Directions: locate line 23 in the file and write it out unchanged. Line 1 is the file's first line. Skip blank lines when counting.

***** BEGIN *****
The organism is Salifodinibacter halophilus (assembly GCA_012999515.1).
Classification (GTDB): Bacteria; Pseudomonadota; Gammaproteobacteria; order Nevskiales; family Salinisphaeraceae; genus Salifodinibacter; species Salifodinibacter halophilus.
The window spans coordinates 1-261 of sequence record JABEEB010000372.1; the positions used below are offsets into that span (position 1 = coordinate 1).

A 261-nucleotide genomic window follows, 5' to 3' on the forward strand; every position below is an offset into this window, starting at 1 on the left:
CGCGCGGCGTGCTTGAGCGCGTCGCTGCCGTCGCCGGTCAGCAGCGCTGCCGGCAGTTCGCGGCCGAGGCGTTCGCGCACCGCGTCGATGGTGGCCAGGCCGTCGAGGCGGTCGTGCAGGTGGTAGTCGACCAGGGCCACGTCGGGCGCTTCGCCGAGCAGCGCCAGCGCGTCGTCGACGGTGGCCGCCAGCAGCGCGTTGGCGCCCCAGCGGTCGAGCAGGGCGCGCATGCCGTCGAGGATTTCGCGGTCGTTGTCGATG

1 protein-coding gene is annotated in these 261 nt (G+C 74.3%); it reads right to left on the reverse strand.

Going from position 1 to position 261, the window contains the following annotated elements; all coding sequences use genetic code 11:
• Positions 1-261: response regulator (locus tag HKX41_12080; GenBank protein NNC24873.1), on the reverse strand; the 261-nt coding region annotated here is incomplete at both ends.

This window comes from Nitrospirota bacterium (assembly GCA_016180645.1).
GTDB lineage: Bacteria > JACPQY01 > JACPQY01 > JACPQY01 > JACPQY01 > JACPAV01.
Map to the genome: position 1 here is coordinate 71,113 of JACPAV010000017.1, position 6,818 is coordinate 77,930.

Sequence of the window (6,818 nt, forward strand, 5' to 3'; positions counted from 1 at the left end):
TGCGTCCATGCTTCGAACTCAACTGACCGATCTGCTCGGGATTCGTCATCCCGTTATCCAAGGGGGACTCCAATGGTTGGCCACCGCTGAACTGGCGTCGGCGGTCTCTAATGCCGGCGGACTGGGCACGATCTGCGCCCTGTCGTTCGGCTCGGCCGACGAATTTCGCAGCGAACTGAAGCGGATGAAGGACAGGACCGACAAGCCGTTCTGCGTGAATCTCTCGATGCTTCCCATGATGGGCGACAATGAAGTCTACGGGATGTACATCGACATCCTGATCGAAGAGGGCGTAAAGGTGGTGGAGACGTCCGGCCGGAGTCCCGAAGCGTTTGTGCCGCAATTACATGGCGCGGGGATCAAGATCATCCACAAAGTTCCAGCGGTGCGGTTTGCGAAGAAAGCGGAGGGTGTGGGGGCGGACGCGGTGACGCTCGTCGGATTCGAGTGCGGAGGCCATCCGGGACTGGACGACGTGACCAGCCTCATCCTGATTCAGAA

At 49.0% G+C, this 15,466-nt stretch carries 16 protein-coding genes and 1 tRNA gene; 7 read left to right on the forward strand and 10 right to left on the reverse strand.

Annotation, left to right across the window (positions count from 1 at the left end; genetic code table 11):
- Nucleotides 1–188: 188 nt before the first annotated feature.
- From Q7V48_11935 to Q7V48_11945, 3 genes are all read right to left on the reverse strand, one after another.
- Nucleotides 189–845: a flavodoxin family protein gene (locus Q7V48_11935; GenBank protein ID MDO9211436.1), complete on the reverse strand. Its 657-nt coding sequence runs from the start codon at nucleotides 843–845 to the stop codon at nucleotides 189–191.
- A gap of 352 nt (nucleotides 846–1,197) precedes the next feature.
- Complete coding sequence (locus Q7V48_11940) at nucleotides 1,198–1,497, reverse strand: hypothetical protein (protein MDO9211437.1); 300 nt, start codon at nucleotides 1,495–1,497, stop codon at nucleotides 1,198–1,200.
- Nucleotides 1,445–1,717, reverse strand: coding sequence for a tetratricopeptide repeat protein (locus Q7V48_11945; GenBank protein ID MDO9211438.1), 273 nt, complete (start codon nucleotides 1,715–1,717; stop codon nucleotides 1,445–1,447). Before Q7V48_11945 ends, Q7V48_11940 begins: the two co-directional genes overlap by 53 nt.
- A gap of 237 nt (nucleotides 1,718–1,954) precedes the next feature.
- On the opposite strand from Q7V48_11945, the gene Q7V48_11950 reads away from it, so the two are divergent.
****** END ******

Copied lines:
- On the opposite strand from Q7V48_11945, the gene Q7V48_11950 reads away from it, so the two are divergent.